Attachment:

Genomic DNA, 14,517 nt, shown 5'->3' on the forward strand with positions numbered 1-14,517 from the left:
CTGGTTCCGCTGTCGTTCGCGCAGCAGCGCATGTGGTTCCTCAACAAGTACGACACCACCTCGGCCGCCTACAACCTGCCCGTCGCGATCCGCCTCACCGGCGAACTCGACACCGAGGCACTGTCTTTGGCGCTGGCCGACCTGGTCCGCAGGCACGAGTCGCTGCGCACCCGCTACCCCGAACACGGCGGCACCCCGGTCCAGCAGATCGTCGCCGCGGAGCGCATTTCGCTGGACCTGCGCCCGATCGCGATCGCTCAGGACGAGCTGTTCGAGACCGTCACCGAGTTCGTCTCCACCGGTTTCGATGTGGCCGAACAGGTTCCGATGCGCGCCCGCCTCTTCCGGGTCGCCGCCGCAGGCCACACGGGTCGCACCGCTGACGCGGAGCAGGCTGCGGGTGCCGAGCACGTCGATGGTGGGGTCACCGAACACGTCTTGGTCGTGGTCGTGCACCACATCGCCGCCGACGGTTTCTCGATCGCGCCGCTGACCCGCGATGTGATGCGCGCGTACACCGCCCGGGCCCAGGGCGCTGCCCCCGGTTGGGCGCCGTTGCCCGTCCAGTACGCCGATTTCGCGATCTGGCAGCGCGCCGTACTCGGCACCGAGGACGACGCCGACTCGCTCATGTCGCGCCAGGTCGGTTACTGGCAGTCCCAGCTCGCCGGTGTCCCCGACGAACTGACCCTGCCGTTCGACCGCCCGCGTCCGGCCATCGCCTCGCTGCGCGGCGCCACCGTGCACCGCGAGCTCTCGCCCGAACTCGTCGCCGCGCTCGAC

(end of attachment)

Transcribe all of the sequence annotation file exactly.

Genomic DNA, 14,517 nt, shown 5'->3' on the forward strand with positions numbered 1-14,517 from the left:
CTGGTTCCGCTGTCGTTCGCGCAGCAGCGCATGTGGTTCCTCAACAAGTACGACACCACCTCGGCCGCCTACAACCTGCCCGTCGCGATCCGCCTCACCGGCGAACTCGACACCGAGGCACTGTCTTTGGCGCTGGCCGACCTGGTCCGCAGGCACGAGTCGCTGCGCACCCGCTACCCCGAACACGGCGGCACCCCGGTCCAGCAGATCGTCGCCGCGGAGCGCATTTCGCTGGACCTGCGCCCGATCGCGATCGCTCAGGACGAGCTGTTCGAGACCGTCACCGAGTTCGTCTCCACCGGTTTCGATGTGGCCGAACAGGTTCCGATGCGCGCCCGCCTCTTCCGGGTCGCCGCCGCAGGCCACACGGGTCGCACCGCTGACGCGGAGCAGGCTGCGGGTGCCGAGCACGTCGATGGTGGGGTCACCGAACACGTCTTGGTCGTGGTCGTGCACCACATCGCCGCCGACGGTTTCTCGATCGCGCCGCTGACCCGCGATGTGATGCGCGCGTACACCGCCCGGGCCCAGGGCGCTGCCCCCGGTTGGGCGCCGTTGCCCGTCCAGTACGCCGATTTCGCGATCTGGCAGCGCGCCGTACTCGGCACCGAGGACGACGCCGACTCGCTCATGTCGCGCCAGGTCGGTTACTGGCAGTCCCAGCTCGCCGGTGTCCCCGACGAACTGACCCTGCCGTTCGACCGCCCGCGTCCGGCCATCGCCTCGCTGCGCGGCGCCACCGTGCACCGCGAGCTCTCGCCCGAACTCGTCGCCGCGCTCGAC